Saturday, January 26, 2013

Royal Triumphal Archway, Leeson St. Dublin, 1900: Update

Having found a larger, clearer version of the first painting from the 1821 visit it's clear that Haverty is depicting the same spot as Turner de Lond. If anyone has any idea why there's a disparity between the two archways I'd love to know so please leave a comment.

Royal Triumphal Archway, Leeson St. Dublin (1900)

Back in the day, whenever a monarch deigned to visit Dublin they would construct these temporary archways for that much-needed, added pomp. A lot of papier mache and sticky back plastic was used to create this one. The overall effect reminds me of the Lego castle sets I used to covet so much as a child.

What I find most interesting about this one is that I'm pretty sure it features in the British Pathé footage below from Queen Vic's visit. When I first saw this clip I racked my brains trying to figure out where it had been filmed, thinking it must be one of the gates of Phoenix Park. It was only when I read about the Royal Triumphal Archway of 1900 here that the penny dropped. Archiseek also contains information on other archways such as that for the royal visit of 1903, and the one constructed at Baggot Street for the royal visit of 1849.

Back in 1821, King George IV's visit to Dublin was celebrated in similar style as can be seen in these paintings by Joseph Patrick Haverty and William Turner de Londe respectively although we have a little mystery. I'm not sure why but the archways depicted differ quite a bit from one another, the first one looking decidely flimsier and less solid than the other one. They both appear to be in roughly the same place, where the Parnell Monument currently stands at the top of O'Connell Street. However the first picture might be depicting a different archway somewhere else in the city which would explain the discrepancy. But if it is the same spot in both pictures either one the paintings depicts a different occasion or one of the painters just didn't know what the archway looked like. Sadly no such structure was constructed for Queen Elizabeth II's much more recent visit to the fair city of Dublin.


Doran's Of Marlborough Street

Here's a very pretty advertisement I found for Doran's Of Marlborough Street. It's obviously pre-1966 because the Spire is there but I've not been able to find out when the ad dates from. It looks like it was a pretty happening place at one time, "Dublin's Smartest Rendezvous". I was able to find surprisingly little about this place through the wonders of Google. I know there are and were a number of other Doran's pubs around the town so maybe this belonged to one of those same families. I don't know exactly when it stopped being a pub but it seems to have been sometime in the past decade. I have no recollection of the pub and I suspect it no longer occupied the corner unit (see modern photo below) when I was frequenting the area. I can only find a couple of anecdotal references and a couple of tiny photographs of the place when it was Doran's. Here's what the same corner looks like on Streetview, with the pub divided into several retail units and of course the Pillar long since gone and the Spire in its place. If anyone knows anything more about the joint leave a comment please.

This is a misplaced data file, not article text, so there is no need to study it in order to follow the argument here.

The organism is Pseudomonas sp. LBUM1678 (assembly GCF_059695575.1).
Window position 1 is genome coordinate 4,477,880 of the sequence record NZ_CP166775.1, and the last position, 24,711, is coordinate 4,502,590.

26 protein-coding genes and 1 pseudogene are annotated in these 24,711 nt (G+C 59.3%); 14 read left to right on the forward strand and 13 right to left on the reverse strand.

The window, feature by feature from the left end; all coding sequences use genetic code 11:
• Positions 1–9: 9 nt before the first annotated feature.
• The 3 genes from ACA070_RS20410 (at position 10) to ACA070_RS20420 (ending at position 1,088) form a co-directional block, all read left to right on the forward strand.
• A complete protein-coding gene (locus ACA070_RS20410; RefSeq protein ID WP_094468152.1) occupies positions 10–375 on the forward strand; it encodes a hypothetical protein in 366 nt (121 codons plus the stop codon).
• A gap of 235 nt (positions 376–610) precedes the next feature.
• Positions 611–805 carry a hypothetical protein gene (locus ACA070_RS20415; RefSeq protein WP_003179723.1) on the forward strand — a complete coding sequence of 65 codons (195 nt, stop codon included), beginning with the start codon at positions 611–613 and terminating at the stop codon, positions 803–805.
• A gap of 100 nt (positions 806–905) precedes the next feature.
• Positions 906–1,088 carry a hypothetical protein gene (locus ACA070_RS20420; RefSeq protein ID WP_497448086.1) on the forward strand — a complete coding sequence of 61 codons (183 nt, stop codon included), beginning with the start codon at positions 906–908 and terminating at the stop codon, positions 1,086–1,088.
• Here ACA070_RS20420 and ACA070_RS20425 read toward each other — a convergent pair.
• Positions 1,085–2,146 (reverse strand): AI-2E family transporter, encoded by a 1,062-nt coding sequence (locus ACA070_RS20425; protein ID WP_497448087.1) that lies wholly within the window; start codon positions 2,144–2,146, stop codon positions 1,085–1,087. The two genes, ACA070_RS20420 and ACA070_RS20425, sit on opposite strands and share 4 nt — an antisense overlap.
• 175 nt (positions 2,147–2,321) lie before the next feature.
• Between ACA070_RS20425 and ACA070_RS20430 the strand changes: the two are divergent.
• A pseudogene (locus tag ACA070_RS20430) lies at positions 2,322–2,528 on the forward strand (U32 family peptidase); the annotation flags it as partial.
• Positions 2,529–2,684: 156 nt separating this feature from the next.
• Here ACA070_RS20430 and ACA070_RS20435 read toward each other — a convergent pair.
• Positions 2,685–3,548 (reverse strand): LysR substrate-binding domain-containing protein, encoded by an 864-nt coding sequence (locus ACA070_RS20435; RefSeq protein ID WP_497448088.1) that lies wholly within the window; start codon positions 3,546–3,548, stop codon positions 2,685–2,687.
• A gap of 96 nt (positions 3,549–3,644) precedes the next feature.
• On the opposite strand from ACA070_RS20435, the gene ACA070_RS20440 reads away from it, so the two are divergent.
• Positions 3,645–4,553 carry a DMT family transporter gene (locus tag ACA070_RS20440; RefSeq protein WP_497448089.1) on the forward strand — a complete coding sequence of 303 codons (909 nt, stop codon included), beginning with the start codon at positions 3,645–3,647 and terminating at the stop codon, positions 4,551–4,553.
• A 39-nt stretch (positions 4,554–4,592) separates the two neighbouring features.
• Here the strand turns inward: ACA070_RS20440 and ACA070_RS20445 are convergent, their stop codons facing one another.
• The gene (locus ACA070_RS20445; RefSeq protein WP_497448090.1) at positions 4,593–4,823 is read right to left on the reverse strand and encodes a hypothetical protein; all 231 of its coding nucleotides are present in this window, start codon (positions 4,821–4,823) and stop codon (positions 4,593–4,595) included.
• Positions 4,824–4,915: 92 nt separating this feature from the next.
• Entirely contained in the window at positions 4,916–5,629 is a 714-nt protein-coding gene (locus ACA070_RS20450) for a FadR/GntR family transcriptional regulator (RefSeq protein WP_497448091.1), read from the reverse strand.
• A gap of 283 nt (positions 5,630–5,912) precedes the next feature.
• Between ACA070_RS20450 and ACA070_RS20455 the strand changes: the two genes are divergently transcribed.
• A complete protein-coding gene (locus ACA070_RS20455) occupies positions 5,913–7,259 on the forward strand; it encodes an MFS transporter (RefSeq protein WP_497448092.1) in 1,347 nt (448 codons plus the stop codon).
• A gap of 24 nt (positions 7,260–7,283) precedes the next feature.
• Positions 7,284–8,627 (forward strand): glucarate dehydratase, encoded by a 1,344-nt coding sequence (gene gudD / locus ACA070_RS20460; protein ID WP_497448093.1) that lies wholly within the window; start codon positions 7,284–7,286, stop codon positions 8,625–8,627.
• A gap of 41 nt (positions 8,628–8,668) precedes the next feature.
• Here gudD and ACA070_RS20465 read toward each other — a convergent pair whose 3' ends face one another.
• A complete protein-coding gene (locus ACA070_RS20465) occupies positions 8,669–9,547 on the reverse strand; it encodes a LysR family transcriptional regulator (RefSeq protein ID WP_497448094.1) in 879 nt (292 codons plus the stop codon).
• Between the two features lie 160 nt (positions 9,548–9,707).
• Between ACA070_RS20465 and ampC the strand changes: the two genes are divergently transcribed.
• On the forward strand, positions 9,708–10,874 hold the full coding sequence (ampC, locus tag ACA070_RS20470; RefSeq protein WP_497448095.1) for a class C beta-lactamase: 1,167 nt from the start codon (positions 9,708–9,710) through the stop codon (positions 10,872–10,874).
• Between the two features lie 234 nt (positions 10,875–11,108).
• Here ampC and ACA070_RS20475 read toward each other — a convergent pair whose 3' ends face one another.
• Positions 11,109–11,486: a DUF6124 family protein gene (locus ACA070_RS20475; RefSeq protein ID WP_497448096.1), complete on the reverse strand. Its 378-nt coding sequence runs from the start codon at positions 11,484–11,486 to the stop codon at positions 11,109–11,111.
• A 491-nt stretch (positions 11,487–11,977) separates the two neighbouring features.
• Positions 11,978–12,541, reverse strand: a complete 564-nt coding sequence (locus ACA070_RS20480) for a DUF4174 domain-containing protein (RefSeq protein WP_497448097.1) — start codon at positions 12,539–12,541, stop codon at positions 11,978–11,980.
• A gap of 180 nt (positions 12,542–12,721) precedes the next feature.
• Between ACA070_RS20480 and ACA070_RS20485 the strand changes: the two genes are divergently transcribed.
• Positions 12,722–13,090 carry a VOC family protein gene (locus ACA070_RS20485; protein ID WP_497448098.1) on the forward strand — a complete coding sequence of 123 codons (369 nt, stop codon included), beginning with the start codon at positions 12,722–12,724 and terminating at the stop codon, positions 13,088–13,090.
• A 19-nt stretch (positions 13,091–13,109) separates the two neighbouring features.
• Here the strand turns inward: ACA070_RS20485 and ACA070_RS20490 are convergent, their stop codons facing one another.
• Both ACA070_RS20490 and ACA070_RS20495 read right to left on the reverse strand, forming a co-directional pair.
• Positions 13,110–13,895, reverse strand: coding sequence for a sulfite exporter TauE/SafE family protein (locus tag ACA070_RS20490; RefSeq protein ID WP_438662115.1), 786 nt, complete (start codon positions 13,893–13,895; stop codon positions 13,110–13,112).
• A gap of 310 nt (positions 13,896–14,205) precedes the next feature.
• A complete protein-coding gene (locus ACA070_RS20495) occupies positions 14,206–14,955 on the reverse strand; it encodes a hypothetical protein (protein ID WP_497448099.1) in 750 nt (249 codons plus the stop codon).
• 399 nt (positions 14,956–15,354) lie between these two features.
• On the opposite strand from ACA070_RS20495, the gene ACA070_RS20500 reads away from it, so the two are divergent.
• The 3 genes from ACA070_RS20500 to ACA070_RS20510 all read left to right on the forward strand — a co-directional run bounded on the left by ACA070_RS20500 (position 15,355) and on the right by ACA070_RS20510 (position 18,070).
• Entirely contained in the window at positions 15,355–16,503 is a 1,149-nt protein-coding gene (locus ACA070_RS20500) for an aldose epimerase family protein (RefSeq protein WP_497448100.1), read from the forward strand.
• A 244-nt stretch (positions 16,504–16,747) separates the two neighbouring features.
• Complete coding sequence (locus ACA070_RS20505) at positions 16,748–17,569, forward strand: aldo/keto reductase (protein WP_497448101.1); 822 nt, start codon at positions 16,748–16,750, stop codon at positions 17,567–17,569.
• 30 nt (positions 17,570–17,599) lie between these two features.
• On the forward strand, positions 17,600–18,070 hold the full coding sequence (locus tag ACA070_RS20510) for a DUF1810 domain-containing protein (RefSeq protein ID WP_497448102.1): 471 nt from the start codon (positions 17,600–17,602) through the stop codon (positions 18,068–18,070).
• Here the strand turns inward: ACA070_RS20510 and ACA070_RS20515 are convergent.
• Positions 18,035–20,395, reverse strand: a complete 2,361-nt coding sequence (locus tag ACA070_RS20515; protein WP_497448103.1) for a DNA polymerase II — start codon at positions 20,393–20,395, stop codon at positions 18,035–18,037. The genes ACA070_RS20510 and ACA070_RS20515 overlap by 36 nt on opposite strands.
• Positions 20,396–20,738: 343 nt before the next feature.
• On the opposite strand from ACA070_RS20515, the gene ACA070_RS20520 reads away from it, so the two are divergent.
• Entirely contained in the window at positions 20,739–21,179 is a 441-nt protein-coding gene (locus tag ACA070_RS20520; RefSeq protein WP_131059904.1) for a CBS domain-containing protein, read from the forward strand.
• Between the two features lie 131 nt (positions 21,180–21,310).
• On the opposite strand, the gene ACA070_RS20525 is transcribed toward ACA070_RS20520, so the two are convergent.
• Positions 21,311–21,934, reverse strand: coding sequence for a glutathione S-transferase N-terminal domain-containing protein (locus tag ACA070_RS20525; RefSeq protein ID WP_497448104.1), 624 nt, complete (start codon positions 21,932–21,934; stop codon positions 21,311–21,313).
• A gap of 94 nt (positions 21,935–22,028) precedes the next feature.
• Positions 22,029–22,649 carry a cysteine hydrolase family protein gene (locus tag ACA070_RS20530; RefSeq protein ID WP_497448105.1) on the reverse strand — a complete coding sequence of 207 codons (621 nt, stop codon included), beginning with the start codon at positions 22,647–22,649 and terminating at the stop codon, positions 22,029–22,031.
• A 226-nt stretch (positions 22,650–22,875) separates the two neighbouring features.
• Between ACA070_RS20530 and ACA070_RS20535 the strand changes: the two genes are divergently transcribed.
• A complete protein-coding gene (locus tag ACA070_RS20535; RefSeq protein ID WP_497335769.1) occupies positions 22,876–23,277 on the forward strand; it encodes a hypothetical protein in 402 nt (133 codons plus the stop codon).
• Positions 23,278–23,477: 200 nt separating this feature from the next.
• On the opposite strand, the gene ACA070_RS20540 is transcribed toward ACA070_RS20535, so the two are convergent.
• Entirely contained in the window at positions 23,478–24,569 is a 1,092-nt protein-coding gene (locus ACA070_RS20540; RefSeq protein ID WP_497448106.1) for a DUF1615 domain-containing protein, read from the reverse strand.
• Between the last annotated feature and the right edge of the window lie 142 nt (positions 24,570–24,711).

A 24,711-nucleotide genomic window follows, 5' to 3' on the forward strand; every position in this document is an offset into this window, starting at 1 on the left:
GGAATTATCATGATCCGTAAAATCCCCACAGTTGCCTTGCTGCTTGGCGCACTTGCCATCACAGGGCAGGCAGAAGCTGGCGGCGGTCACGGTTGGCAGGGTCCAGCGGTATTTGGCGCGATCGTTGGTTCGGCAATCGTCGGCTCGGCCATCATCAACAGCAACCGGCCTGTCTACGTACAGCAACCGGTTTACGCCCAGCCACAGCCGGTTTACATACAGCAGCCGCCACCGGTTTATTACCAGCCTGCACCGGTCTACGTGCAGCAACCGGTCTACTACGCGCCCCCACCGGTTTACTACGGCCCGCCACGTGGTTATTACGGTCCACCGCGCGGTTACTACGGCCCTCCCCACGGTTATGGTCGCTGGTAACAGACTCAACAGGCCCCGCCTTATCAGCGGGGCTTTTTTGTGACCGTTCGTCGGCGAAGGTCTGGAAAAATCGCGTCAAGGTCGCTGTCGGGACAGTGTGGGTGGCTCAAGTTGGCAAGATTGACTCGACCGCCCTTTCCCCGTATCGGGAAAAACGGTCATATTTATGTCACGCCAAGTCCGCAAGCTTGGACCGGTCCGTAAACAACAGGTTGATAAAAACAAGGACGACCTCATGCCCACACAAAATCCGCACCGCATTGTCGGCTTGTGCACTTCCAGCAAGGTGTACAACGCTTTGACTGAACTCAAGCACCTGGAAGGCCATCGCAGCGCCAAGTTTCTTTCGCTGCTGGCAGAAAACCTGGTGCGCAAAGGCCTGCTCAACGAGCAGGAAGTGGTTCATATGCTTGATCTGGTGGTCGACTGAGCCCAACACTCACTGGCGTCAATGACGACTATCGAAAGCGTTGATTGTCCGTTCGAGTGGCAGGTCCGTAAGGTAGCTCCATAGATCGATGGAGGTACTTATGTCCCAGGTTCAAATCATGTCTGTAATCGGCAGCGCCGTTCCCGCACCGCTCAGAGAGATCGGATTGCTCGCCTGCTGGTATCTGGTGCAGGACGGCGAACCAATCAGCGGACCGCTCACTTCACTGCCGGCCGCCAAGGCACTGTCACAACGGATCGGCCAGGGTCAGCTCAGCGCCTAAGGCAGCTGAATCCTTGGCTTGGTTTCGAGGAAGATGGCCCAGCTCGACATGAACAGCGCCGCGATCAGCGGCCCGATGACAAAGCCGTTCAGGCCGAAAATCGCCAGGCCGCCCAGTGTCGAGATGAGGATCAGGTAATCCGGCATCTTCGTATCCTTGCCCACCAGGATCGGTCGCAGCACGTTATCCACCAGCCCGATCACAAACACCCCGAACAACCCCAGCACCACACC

Thursday, January 24, 2013

"Santa" in Dublin (1907)

McBirney's was a long lasting department store on Dublin's Aston Quay. This advert from 1907 features "Santa" and depicts him, in a familiar but not quite entirely modern style, doing a pied piper on the children of Dublin. The ad featured in The Lepracaun, an early 1900s satirical magazine in the mould of today's Phoenix. The Lepracaun lasted from 1905 until 1915 or 1919.

I'm too young to remember it but McBirney's lasted all the way up until 1984. Thereafter it was the Virgin Megastore, which I recall with fondness, until the early 2000s. A SuperValu currently occupies the groundfloor of the same building. The McBirney & Co. Ltd. sign is still visible above the door.

Kodachrome Ireland

While nosing about on Flickr as I'm apt to do from time to time I came across this wonderful collection of Kodachrome snaps of Ireland in the 1950s. These colour photos were taken by a successful Irish emigré to the US who came back to Ireland a number of times in the '50s and '60s. As well as snaps of various still popular tourist attractions like the Glens of Antrim and the Giant's Causeway, the photographer took many pictures of people going about their everyday business. Most of the images depict rural Ireland at the time with only a few urban shots taken in Belfast and Derry City. The rural scenes verge on the kitsch but there's something undeniably beautiful about a lot of them. It's interesting to see colour images of rural Ireland before the bungalow blight and the McMansion mania of later years that has in some places utterly transformed the character of the Irish countryside. Alongside images of the man's Irish visit there are some of his rather unusual looking home in the US and of Cornwall as well as some taken at sea. Almost every image in the set is of some interest there are a couple which really stand out to me.

Here's one of a Traveller family alongside their old style caravan. The toddler grinning in the middle of the group would now be about 60. I sincerely hope she's still out there somewhere.

This impressionistic one of Derry City also really caught my eye. From this vantage the city looks essentially unchanged since the Victorian era. Indeed the image could be used as a cover image for a Dickens novel.